Since I’ve been implementing this nifty little system, I’ve noticed a BIG change in my finances.
I started with small changes first and found that even *those* made a big difference.
So that’s why I’m putting this in a blog post here today.
I think more people need to know about this system and find a way to modify it to fit their needs.
Before I explain this system, first let me share what I used to do.
I had a Spending Account (and of course, I would spend most if not all of the money in that).
I also had a Savings Account and a Business Account, which I would contribute to occasionally.
And I usually felt that I didn’t have enough money to contribute to either on a regular basis.
So most of the time, I ended up feeling depleted.
And I’d already heard variations of this system before.
I remember hearing once on a TV show about a family that divided up their cash into different envelopes. They had an envelope for groceries, one for paying bills, one for eating out, one for going to the movies, etc.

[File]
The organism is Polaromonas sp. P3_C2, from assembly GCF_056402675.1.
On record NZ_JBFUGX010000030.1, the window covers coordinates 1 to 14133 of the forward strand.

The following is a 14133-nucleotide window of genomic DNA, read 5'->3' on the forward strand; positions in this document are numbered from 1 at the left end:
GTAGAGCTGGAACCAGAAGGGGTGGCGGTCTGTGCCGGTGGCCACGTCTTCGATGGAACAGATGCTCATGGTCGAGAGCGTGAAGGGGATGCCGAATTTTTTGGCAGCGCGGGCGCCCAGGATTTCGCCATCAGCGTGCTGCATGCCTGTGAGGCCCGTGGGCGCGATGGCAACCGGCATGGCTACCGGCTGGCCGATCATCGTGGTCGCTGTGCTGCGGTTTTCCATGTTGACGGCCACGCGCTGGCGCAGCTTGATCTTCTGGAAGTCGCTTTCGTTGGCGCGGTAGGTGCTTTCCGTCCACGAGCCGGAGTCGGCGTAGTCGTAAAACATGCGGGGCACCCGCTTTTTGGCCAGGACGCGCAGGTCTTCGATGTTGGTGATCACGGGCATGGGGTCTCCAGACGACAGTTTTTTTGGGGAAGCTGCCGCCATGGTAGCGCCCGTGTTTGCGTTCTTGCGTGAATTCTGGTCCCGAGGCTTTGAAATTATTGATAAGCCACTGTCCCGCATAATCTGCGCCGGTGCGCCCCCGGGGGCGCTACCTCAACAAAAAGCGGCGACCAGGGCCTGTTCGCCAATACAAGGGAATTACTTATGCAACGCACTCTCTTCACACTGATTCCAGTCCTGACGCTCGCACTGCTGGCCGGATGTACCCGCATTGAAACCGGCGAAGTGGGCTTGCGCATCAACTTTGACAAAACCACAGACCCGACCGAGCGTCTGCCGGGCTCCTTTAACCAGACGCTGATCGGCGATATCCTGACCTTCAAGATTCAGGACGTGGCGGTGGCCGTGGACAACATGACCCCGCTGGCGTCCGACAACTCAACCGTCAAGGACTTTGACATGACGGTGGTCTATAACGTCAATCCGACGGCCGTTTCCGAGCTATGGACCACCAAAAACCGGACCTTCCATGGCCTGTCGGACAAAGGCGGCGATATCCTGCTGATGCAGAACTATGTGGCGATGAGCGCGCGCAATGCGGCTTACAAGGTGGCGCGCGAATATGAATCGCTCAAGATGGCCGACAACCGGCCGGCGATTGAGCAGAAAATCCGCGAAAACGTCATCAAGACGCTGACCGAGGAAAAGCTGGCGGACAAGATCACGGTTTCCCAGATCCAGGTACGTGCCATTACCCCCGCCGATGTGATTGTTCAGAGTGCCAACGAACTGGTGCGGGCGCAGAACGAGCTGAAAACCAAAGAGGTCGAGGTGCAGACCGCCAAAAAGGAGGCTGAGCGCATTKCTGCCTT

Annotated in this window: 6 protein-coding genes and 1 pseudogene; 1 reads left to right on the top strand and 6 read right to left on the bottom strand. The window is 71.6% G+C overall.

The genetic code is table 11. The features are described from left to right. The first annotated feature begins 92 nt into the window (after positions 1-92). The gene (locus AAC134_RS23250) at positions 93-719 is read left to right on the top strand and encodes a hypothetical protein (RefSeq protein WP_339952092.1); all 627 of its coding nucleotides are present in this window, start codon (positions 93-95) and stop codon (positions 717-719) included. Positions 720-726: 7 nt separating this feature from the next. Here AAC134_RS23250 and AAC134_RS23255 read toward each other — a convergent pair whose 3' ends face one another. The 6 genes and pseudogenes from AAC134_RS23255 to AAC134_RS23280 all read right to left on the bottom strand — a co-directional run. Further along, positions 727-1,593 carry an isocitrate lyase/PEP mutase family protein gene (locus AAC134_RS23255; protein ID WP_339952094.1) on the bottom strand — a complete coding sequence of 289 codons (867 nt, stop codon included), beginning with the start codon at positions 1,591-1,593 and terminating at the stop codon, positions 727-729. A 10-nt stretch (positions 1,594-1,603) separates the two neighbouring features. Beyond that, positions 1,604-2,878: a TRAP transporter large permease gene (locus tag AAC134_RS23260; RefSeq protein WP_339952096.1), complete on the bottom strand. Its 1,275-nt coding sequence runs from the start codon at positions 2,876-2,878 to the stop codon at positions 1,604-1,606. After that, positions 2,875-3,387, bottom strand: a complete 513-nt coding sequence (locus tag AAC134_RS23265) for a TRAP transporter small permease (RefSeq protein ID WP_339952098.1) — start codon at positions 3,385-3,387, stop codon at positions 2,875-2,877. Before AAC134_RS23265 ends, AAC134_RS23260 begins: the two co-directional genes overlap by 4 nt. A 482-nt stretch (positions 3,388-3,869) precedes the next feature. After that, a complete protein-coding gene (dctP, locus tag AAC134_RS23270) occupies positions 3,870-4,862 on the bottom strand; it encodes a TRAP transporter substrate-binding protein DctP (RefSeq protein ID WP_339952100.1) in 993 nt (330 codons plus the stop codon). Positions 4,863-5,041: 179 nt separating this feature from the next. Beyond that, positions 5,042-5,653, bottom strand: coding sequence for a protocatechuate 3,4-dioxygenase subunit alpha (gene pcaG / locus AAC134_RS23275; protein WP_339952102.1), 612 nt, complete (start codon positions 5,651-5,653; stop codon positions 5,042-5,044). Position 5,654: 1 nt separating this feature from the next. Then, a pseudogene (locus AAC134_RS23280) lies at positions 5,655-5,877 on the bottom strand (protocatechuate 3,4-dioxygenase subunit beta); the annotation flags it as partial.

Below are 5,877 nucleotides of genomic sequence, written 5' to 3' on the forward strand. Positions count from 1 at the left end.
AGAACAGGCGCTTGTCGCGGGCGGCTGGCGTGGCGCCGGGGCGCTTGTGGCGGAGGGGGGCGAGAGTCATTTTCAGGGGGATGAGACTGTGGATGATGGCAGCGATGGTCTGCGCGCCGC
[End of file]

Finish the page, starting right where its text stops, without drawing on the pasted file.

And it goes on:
I thought it sounded like a good idea in theory, but I didn’t think that would ever work for me. The idea of withdrawing all that cash, putting it into so many specific envelopes, and then sticking to that rigid of a system sounded exhausting and forced.
So not my thing.
But then my Mom lent me this book recently: 5 Wealth Secrets 96% of Us Don’t Know by Craig Hill. It’s written from a Christian perspective based on Biblical teachings (the teachings are actually an ancient Judaic practice).
If you decide to read the book and have different spiritual beliefs, please don’t let that get in the way. I think the advice is really solid, regardless of spiritual perspective.
So the ancient Judaic tradition I read about is to divide your cash into 5 Jars.
The 5 Jars are: Spending, Saving, Investing, Charity, and Tithing
The idea is that most of your money goes into the Spending jar, but a predetermined amount (usually 10%) goes into each of the other 4 jars for every chunk of money you get–no matter the size.
The best thing about this is that you end up creating a feeling of abundance rather than depletion no matter how much money you are working with.
In his book, Craig Hill uses the example of a child receiving $10 as an allowance. Instead of spending it, the savvy child would put 10% ($1) into each of the 4 categories and then spend the rest to treat herself.
(FYI, since math can be frustrating: find 10% of any number by multiplying it by .10)